As we await official word that the next manager of the Chicago Cubs will be Joe Maddon (or WILL HE?!?!1lol!), let’s talk about two of the negative aspects to what is otherwise a positive story in the Cubs’ world: the part where the Cubs have to dump Rick Renteria to pick up Maddon, and the part where the Rays say the Cubs did shifty things to get Maddon.
Parting with Renteria
First, let’s talk about the Renteria separation, which is now expected. From day one, most thinking, feeling, compassionate Cubs fans have expressed a mixed sentiment that looks something like this: the situation sucks for Renteria, who did a good job, but you can understand why the Cubs would want to – have to – take a crack at Maddon when they had a chance. It seemed like that was probably going to be the sentiment around baseball, too.
For the most part, I’d say that it is, but there is apparently a segment of the baseball world that doesn’t see things that way. You can read this piece from Andy Martino for that other side of the story, complete with a number of very angry anonymous quotes.
Those quotes range from calling Maddon “classless” to chastising him for “going after someone else’s job”. One baseball official told Martino he’d never heard of a manager negotiating with a team when that team already had a manager (my eyebrow shut through my skull on that one). The Cubs, by extension, are castigated for doing this to a well-liked, hard-working guy like Rick Renteria.
(1) It seems like a leap to say that Maddon was “going after someone else’s job,” especially as Martino points out that sources say he and his agent didn’t reach out to the Mets because manager Terry Collins is a friend. This clearly wasn’t a case of Maddon stepping on anyone and everyone to get what he wanted. Instead, this was a guy seeing what was out there for him, and if a team wanted to make a change, that’s on the team, not Maddon. It would also seem extremely unrealistic to expect the Cubs to fire Renteria – a guy they really like, absent Maddon – just so that they could talk to Maddon without double dipping. And, let’s be honest: if the Cubs had parted with Renteria before even talking to Maddon, they would look just as heartless and would look like idiots, to boot.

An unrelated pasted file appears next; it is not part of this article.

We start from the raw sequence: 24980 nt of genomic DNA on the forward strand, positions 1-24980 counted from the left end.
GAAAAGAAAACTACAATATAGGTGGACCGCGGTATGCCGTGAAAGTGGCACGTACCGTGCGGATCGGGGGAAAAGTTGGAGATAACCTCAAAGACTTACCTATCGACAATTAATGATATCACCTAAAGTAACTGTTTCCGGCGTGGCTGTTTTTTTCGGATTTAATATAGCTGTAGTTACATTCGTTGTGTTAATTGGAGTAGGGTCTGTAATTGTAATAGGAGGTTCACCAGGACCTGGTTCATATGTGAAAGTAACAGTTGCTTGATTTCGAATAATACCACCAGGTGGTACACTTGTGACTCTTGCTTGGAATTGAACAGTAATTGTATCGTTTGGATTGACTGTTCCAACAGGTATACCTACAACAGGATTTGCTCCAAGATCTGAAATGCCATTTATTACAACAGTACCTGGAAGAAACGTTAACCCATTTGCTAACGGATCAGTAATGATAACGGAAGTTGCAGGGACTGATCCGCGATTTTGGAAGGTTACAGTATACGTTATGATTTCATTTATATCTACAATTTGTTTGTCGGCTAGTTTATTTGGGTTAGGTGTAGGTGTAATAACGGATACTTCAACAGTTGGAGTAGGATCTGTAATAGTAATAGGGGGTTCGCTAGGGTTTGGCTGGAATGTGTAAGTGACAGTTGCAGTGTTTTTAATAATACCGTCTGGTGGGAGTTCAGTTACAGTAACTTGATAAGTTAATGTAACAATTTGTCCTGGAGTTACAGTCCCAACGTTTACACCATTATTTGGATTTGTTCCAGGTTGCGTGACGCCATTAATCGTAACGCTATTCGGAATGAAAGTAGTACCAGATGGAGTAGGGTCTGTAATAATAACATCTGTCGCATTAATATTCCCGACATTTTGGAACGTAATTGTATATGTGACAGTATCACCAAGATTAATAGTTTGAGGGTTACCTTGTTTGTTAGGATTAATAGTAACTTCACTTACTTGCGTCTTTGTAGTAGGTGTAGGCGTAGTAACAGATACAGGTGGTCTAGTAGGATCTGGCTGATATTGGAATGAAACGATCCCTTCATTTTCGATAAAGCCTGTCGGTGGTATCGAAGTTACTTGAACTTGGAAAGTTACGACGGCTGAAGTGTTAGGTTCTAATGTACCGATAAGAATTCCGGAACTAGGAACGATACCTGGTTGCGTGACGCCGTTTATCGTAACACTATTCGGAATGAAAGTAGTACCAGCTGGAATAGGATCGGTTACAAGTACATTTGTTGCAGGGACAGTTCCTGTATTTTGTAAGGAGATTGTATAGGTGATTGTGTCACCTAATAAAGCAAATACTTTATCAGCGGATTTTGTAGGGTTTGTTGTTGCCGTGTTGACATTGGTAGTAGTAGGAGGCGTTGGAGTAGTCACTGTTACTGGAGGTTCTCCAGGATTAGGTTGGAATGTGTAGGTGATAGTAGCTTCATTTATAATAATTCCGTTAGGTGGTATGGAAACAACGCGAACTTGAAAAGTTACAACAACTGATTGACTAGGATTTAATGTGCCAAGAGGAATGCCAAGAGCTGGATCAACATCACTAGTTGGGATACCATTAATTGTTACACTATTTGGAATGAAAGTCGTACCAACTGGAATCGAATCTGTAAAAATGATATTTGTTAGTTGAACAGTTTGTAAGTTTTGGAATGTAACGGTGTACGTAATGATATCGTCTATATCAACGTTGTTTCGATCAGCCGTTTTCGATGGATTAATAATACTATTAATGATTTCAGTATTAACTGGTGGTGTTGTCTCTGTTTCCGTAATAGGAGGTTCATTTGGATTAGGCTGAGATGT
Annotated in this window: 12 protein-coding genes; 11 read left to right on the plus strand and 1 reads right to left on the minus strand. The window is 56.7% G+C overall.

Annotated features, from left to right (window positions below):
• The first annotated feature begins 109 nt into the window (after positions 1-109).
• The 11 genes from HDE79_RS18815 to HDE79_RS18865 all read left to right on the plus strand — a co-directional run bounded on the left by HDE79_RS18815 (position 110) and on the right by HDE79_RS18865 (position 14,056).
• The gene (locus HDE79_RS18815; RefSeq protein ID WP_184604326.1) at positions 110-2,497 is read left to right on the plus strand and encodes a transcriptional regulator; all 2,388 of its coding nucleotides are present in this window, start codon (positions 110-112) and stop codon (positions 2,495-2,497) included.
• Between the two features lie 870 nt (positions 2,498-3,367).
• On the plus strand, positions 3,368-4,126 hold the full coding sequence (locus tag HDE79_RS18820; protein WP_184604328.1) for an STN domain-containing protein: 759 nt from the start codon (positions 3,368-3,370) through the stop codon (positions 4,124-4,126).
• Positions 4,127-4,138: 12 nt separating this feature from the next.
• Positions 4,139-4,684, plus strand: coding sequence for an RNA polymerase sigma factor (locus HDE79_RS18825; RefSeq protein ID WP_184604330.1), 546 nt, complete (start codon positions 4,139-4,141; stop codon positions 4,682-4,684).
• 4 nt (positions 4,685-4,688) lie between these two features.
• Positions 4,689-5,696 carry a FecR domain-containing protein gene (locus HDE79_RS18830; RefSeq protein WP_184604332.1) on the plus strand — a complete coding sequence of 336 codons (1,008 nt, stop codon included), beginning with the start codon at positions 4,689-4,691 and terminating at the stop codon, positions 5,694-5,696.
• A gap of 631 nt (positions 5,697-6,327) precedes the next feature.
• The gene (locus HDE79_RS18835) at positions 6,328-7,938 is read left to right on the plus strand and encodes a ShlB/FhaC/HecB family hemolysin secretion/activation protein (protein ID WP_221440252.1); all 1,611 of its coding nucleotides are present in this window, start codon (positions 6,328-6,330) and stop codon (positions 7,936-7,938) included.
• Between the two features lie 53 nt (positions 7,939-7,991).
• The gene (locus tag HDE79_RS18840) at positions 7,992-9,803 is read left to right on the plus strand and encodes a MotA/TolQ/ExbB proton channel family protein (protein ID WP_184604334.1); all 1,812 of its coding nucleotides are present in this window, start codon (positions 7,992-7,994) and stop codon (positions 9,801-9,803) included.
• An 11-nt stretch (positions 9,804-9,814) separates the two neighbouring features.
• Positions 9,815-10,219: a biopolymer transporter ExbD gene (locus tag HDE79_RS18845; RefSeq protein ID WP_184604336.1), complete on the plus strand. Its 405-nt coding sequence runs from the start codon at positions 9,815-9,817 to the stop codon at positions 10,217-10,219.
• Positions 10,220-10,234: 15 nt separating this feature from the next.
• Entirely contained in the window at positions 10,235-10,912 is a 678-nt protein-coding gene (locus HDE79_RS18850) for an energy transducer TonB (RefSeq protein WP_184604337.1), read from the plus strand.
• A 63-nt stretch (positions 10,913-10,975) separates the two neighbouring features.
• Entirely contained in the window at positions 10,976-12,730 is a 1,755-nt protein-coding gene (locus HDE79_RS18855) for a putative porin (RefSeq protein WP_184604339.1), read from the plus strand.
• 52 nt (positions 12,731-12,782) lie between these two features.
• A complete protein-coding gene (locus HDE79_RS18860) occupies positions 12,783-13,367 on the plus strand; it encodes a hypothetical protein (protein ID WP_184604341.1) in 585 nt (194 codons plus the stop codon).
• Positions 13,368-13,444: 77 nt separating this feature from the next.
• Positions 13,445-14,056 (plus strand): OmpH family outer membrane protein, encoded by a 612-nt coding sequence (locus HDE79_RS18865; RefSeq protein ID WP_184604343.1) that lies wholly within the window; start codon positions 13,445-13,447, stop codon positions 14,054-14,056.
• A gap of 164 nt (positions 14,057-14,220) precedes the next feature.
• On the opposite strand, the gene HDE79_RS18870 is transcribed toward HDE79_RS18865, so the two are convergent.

(2) I’ve always felt conflicted about the Cubs dumping Renteria after a successful year in favor of Maddon, even if, ultimately, I can see the merit in doing so. Renteria is a baseball lifer who worked so hard to get to his first big league managerial job … and now he’s going to lose it through no fault of his own. That sucks. You can be a human being and admit that sucks. But the Chicago Cubs, as an entity, have only one mandate: win as many games as possible over the long haul, and also in any given season. It is up to the Cubs to balance the upside of Maddon against the long-term downside of whatever perception problems dumping Renteria could cause. Holding onto Renteria and passing on Maddon may have been the “right” thing to do by Renteria, but it wouldn’t have been the “right” thing to do by the fans (assuming the front office believes the organization is better with Maddon as manager than Renteria). Sometimes, being the steward of a fan-driven business is a tough job.